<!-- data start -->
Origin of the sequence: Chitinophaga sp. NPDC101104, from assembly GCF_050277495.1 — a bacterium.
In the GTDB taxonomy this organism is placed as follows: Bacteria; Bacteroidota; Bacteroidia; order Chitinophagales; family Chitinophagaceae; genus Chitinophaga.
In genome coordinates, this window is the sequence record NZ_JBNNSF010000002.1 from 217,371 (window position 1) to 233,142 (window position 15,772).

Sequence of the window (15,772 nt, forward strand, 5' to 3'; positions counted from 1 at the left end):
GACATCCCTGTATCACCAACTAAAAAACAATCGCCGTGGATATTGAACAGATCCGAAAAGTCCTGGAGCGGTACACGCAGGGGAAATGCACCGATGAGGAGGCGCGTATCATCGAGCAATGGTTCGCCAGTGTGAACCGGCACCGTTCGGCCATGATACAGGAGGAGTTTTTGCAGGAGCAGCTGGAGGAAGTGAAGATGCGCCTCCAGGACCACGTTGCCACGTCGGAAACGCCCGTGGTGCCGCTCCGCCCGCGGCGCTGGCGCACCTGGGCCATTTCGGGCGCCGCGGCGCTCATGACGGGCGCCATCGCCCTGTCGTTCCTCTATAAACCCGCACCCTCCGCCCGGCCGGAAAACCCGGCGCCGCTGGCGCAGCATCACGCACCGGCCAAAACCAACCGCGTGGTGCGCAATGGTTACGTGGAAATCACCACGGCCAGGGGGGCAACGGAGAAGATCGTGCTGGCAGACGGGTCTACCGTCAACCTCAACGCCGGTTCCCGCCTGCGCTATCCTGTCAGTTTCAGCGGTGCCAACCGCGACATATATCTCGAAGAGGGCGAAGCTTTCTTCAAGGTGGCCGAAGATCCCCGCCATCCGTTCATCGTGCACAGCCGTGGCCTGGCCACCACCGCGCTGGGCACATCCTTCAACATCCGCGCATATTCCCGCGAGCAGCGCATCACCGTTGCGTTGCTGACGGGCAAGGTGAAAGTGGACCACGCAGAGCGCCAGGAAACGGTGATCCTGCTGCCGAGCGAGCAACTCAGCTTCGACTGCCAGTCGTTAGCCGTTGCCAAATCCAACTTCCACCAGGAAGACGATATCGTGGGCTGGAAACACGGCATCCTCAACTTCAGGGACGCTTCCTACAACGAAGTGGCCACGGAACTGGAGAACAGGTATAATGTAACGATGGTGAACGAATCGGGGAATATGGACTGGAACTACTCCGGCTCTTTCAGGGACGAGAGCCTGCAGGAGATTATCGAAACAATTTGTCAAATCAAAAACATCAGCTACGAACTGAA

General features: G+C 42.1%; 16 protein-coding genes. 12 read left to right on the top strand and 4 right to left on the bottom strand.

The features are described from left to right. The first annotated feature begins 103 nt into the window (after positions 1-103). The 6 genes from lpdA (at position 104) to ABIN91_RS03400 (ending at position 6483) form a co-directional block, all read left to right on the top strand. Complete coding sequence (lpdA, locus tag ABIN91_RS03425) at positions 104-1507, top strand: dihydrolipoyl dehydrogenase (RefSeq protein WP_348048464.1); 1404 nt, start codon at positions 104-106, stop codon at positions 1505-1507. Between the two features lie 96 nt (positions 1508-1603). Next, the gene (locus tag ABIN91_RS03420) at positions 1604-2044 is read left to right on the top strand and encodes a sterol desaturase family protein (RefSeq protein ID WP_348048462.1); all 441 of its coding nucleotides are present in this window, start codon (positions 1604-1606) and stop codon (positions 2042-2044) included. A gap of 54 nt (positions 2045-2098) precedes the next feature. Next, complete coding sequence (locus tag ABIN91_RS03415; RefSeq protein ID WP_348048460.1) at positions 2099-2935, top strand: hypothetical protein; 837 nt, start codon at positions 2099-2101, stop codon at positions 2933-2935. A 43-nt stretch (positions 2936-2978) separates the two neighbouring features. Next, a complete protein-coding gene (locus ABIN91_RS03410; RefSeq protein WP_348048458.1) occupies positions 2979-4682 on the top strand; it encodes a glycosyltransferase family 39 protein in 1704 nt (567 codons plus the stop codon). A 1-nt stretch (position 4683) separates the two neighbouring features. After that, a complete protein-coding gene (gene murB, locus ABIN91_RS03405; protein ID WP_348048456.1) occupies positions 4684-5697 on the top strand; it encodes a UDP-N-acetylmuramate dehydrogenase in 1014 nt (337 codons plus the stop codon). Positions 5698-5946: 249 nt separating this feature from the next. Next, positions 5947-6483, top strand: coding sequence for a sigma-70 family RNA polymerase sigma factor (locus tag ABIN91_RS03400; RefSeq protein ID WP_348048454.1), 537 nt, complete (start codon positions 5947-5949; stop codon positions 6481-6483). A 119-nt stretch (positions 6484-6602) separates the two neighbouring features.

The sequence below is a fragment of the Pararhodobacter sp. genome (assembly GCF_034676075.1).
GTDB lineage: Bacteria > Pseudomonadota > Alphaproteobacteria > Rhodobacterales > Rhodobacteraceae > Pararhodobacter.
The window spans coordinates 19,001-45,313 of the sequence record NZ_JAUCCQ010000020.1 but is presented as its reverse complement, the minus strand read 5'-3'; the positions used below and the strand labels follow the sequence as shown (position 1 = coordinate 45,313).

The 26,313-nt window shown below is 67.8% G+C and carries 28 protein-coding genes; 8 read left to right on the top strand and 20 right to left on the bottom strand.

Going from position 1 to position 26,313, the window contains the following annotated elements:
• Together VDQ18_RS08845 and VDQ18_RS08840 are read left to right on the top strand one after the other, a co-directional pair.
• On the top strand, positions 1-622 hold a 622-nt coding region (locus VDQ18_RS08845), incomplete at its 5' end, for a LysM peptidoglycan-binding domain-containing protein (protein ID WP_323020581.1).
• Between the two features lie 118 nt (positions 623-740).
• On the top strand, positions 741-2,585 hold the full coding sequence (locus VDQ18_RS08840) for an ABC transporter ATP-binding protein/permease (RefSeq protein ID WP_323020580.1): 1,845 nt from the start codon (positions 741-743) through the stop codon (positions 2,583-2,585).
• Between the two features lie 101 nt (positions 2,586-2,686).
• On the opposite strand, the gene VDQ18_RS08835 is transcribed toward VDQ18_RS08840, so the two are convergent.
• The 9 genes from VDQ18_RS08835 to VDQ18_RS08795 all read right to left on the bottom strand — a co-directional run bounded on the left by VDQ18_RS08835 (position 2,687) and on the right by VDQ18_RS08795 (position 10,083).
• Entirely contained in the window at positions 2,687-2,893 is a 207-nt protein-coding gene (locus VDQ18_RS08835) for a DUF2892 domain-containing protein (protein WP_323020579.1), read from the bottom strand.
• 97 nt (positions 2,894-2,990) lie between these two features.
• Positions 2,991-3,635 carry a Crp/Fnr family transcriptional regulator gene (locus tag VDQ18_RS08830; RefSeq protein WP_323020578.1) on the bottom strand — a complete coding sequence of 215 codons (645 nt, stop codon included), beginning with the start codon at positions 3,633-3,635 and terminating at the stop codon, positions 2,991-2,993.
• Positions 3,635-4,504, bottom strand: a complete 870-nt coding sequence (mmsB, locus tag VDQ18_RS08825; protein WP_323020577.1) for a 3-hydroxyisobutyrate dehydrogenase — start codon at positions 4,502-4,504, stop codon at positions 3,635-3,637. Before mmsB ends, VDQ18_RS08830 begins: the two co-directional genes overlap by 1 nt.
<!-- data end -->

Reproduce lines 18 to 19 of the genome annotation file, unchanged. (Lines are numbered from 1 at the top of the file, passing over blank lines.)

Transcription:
• On the opposite strand, the gene VDQ18_RS08835 is transcribed toward VDQ18_RS08840, so the two are convergent.
• The 9 genes from VDQ18_RS08835 to VDQ18_RS08795 all read right to left on the bottom strand — a co-directional run bounded on the left by VDQ18_RS08835 (position 2,687) and on the right by VDQ18_RS08795 (position 10,083).